August 7, 2009

When life gives you basil, make pesto

Genovese and Red Rubin Basil above

In my garden plantings, I went overboard on basil. I literally planted enough to start my own vending cart at the farmer's market "apartment gardens" shieeeeeet! And I have a tiny garden! Even if you haven't grown basil, it is super cheap this time of the year.

So as "when life gives you lemon, you make lemonade" - when life gives you basil, you make pesto. Costco-sized batches of it. Pesto stores well in the freezer and pretty much goes with anything.

Favorite uses:
Pasta sauce - base
Roasted pesto potatoes or roasted pesto veggies
pizza sauce - base
throw some in a soup for pesto-y soupy
pesto-bread both in baked bread, or as dipping sauce.
Risotto with pesto

I have a 14 cup food processor so I process everything once, and end up with around 3 cups of pesto. In past attempts, and mostly because I didn't have parmesan when I had everything else to make pesto, leaving out the parmesan will reduce your yield. This may seem obvious. I bring this up because it was a useful mistake. Adding the parmesan when ready to use the pesto is amazing. If it has been sitting in your freezer for 3-4 months and it's the middle of winter, you can add back in some extra olive oil - the freezer may dry it out. I've found this happens when you pull it in and out of the freezer. Below I have used less olive oil precisely because of this. You can do what you want. Pesto always tastes good. Once done and processed I put in ice-cube trays, freeze, and transfer to a ziplock or other airtight container. You have individual portions of pesto at the ready.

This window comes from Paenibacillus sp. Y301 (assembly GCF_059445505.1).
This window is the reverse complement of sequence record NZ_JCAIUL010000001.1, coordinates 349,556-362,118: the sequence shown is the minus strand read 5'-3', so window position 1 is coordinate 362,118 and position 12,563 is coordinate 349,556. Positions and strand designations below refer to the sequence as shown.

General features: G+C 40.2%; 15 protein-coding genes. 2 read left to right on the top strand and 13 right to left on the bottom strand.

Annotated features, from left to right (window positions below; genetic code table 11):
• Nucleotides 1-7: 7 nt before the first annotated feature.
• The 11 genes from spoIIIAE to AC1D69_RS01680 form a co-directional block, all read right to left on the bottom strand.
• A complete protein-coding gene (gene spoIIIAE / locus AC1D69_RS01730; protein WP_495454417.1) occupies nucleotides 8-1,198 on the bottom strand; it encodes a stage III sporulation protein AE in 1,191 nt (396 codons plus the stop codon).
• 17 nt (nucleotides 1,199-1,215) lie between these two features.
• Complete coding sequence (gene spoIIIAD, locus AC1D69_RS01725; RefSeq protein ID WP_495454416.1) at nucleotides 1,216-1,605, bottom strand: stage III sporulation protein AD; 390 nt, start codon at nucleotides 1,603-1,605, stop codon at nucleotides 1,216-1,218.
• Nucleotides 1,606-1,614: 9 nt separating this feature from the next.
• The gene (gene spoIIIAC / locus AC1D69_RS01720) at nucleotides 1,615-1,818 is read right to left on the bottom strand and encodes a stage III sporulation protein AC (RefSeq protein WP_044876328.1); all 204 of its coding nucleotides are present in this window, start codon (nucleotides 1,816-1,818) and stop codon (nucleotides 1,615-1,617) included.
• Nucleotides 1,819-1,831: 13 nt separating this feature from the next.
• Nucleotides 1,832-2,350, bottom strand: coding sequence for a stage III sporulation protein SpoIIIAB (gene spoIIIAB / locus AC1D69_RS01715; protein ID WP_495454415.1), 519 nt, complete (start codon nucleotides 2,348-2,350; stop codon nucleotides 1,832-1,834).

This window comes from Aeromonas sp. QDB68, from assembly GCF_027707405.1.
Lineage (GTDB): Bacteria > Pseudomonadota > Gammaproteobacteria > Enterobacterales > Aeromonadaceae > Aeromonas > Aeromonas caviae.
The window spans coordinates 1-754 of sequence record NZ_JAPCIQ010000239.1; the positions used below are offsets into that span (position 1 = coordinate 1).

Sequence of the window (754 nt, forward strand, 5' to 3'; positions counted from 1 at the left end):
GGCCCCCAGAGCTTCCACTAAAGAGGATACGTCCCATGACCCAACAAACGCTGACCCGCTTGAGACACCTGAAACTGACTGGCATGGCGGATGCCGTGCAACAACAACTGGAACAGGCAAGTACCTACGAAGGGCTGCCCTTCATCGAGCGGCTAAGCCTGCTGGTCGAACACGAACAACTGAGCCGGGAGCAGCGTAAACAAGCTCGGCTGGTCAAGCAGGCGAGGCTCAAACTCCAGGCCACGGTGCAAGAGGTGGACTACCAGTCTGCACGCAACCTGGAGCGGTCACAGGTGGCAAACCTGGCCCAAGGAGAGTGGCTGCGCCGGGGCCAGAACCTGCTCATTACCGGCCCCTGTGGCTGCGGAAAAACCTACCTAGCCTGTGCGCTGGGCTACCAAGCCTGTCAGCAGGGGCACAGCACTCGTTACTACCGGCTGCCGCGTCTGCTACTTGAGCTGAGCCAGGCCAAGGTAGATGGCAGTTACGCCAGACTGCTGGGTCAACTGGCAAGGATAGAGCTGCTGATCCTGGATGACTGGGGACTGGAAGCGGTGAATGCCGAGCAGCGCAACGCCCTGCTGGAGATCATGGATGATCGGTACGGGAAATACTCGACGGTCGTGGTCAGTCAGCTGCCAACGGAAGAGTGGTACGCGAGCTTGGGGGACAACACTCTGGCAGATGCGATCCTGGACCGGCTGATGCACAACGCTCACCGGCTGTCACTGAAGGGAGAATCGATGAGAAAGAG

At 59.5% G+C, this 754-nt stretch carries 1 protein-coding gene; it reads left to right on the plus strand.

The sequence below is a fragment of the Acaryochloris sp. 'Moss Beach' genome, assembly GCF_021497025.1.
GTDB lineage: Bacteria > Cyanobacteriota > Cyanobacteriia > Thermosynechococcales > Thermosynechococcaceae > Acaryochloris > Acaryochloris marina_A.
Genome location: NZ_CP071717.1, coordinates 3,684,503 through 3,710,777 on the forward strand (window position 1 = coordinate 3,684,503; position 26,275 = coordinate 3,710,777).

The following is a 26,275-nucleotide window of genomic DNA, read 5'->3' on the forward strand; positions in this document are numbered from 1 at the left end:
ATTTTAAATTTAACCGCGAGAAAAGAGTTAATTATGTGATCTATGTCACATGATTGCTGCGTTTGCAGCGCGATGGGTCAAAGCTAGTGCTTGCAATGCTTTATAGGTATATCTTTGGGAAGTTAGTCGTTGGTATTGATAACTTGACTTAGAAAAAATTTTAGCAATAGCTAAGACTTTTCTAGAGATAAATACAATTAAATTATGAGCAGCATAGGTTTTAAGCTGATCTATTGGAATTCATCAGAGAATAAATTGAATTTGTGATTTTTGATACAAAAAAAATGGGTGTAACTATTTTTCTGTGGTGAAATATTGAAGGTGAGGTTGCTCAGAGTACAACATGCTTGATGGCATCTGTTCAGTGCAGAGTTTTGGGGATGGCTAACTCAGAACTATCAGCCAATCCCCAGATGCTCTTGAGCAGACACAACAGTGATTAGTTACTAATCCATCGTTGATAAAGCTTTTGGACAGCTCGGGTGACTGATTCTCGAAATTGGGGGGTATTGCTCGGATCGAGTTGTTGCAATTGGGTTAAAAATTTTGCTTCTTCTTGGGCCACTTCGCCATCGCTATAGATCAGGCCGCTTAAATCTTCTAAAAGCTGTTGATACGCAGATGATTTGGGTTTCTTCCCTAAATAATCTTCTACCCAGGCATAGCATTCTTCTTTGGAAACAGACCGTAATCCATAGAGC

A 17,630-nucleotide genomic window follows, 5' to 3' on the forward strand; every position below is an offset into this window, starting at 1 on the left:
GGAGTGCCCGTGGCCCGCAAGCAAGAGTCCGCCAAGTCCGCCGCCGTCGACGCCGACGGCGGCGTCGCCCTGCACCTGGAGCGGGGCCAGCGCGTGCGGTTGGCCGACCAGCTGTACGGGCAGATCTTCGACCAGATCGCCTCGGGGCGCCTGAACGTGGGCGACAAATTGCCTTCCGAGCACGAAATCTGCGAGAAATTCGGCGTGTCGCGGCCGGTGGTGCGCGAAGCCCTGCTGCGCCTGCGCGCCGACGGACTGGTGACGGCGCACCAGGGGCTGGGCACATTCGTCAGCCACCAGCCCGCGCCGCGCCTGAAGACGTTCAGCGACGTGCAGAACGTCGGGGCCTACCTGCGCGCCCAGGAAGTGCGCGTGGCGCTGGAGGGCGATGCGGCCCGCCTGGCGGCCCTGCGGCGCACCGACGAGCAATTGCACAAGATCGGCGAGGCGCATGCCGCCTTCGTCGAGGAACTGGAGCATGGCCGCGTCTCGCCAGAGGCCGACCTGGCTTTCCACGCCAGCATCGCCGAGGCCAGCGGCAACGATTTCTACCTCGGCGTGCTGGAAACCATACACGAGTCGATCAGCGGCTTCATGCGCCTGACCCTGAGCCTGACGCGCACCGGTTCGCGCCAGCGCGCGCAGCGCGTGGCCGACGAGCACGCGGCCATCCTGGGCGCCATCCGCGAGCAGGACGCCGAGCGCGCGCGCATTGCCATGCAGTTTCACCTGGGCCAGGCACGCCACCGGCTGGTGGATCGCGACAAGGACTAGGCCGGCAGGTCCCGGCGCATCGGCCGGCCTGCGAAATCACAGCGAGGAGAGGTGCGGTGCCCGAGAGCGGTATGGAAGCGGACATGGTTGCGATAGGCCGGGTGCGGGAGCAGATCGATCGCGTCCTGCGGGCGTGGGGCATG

If using a smaller food processor, just do it in batches. If by hand, again in batches, and give it a whole morning, afternoon and maybe evening (probably around 3 hours). The aromas will be totally worth every second. I guess you could also do it by blender as well although you may have to be creative with the liquid ratio.

Yield - 2-4 cups (around 4 cups if you use parmesan & more olive oil than is here)
1-1/2 cups OR 12 ounces parmesan (any fine parmesan you can afford), cut into inches and at room temperature. You may also choose to omit the parmesan if freezing, and just add it to your food later. Please, whatever you do, don't use the "parmesan" processed food science in the green cans. Avoid. Your whole batch will be ruined.
6-9 cloves garlic, peeled. Use more or less if you like.
3/4 - 1 cup olive oil (use less if you think you'll add back in at a later date)
1 cup pine nuts
1 teaspoon salt (add more if you feel it needs it - I undersalt things)
8 cups basil, washed and dried, loosely packed in measuring cups (if you have around 4 cups of basil just halve everything above, and if you have more than 8 cups, good for you, and adjust as necessary. Conversion is new yield/old yield = conversion factor. Then multiply everything in the original recipe by the conversion factor. Totally nerdy, yet incredibly useful.

1. Put the metal chopping blades in the food processor and place the parmesan and garlic in the mixing bowl. Process until a fine paste is formed (10 seconds).
2. Add in pine nuts and salt and process, scraping down the sides until nice and pasty.
3. Add in basil and replace lid. Through the feed tube, begin pouring olive oil. Wait 2 seconds then begin processing, replacing olive oil as needed and stopping to scrape down sides as needed.
4. Store a small amount in fridge, to use this week. Freeze the rest for later use.

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